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    Abstract. To investigate the potential effects of changing precipitation on a deciduous forest ecosystem, an experiment was established on Walker Branch Watershed, Tennessee that modified the amount of throughfall at 4 -33 %. ambient (no change), and +33 % using a system of rain gutters and sprinklers. We hypothesized that the drier treatments would cause: 1) disproportionate changes in soil water flux, 2) increased total ionic concentrations in soil solution that would in turn cause 3) decreased SO4, Cl- ratios, 4) decreased HCO3-, concentrations, and 5) increased ratios of Al to (Ca2+ + Mg2+) and of (Ca2+ + Mg2+) to K’. Hypothesis I was supported by simulation results. Hypotheses 2 and 3 were supported in part by field results, although interpretation ofthese was complicated by pre-treatment biases. Hypotheses 4 and 5 were not supported by the field results. Comparisons of field data and Nutrient Cycling Model (NuCM) simulations were favorable for most ions except Cl- and K’. The disparities may be due to underestimation ofsoil buffering in the case of Cl-and overestimation ofsoil buffering in the case of K’ in the model. Long-term simulations with NuCM suggest that reducing water inputs will slow the rate of soil acidification and P loss, but will not materially affect growth or ecosystem N status.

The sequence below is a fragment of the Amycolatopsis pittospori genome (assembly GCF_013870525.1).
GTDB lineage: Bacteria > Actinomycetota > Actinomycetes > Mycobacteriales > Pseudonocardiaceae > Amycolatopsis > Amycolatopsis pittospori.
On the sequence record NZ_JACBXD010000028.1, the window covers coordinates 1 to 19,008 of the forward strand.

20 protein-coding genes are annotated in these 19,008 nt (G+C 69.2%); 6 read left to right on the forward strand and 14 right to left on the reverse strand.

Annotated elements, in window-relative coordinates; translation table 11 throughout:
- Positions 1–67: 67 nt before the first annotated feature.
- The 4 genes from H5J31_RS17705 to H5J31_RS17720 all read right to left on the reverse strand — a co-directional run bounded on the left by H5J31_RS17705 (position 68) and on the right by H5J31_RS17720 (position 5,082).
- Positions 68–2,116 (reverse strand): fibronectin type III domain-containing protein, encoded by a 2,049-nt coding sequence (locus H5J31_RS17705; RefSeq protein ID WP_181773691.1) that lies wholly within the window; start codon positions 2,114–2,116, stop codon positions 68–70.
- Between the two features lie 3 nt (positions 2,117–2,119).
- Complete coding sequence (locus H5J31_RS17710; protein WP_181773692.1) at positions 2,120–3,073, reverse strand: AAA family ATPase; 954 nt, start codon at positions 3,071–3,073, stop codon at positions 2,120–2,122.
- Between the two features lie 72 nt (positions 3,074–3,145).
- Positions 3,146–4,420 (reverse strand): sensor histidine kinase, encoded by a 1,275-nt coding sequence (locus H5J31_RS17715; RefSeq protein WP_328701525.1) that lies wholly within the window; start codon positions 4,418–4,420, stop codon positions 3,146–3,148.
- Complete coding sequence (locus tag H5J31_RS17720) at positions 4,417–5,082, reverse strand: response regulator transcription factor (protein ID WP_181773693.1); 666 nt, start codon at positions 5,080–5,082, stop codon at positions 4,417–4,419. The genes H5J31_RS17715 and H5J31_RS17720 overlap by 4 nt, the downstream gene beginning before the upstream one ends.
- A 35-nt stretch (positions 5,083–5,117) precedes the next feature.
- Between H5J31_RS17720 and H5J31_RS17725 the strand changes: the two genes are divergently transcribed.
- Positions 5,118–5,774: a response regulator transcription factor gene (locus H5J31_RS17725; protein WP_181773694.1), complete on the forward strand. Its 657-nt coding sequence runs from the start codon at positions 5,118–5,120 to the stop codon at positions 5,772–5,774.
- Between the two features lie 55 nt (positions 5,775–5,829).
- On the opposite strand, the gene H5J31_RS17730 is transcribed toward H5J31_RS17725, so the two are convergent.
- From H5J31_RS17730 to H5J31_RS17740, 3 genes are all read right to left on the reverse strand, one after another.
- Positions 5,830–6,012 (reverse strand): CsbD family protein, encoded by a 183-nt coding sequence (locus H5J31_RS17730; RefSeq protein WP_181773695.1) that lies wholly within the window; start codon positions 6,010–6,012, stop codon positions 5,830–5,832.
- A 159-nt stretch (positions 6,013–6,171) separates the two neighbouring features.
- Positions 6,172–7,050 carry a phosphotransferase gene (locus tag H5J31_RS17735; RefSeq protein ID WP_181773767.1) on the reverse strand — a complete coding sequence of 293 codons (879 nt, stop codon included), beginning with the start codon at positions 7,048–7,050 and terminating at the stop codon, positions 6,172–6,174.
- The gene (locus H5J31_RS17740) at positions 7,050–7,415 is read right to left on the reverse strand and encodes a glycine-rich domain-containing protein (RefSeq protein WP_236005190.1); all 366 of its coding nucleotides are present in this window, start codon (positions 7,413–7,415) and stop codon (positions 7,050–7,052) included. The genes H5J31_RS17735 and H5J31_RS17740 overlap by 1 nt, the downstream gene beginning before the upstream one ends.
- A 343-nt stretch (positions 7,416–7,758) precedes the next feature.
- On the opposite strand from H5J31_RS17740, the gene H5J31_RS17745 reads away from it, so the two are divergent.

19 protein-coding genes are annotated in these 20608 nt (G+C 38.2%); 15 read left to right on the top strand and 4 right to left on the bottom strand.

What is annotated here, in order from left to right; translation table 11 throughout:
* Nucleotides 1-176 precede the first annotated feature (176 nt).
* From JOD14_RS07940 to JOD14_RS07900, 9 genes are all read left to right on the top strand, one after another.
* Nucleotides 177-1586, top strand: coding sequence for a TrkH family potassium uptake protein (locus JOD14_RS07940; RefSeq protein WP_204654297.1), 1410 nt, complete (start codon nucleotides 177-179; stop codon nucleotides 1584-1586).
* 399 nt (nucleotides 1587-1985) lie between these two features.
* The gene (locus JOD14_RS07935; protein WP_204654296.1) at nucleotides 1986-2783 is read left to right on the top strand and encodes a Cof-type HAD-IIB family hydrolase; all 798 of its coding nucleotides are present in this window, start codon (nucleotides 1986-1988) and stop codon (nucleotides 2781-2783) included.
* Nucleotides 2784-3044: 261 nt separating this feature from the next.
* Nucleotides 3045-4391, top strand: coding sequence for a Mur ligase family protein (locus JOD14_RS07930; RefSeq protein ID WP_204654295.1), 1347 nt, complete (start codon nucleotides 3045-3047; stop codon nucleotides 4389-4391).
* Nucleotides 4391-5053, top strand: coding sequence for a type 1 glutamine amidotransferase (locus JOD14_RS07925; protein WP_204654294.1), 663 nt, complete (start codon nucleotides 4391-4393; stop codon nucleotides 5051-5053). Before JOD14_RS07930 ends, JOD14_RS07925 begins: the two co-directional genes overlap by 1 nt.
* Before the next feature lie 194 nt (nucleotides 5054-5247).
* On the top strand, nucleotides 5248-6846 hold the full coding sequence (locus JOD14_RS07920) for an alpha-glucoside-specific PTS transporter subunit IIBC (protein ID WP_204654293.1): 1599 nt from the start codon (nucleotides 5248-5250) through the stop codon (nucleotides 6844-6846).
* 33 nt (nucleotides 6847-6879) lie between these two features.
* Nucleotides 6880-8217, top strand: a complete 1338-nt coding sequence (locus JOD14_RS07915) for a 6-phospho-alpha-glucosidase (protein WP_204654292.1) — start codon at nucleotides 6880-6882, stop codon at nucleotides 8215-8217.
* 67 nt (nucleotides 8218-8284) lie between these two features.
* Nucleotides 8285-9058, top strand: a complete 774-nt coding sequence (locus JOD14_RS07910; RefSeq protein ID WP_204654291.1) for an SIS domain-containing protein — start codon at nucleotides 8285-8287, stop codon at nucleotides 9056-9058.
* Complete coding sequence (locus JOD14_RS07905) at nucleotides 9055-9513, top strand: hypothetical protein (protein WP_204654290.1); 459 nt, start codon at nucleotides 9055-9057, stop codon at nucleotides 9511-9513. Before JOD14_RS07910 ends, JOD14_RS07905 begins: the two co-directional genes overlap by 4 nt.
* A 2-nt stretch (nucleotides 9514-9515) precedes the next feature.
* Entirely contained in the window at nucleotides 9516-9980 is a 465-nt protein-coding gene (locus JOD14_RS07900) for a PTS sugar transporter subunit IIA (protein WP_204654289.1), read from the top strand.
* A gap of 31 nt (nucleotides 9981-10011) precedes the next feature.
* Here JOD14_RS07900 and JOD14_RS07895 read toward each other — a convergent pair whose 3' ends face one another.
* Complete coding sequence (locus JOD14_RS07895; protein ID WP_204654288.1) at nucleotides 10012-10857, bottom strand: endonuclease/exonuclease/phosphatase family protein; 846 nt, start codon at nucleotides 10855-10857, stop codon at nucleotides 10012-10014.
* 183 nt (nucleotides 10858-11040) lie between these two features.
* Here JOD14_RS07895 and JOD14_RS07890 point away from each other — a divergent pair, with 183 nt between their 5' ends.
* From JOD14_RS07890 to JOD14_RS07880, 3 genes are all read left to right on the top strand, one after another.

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    Johnson, D.W.; Hanson, P.J.; Todd, D.E., Jr.; Susfalk, R.B.; Trettin, Carl C. 1998. Precipitation Change and Soil Leaching: Field Results and Simulations from Walker Branch Watershed, Tennessee. Water, Air, and Soil Pollution 105: 251-262, 1998


    Nutrient Cycling Model, rainfall, soil solution chemistry, Walker Branch Watershed

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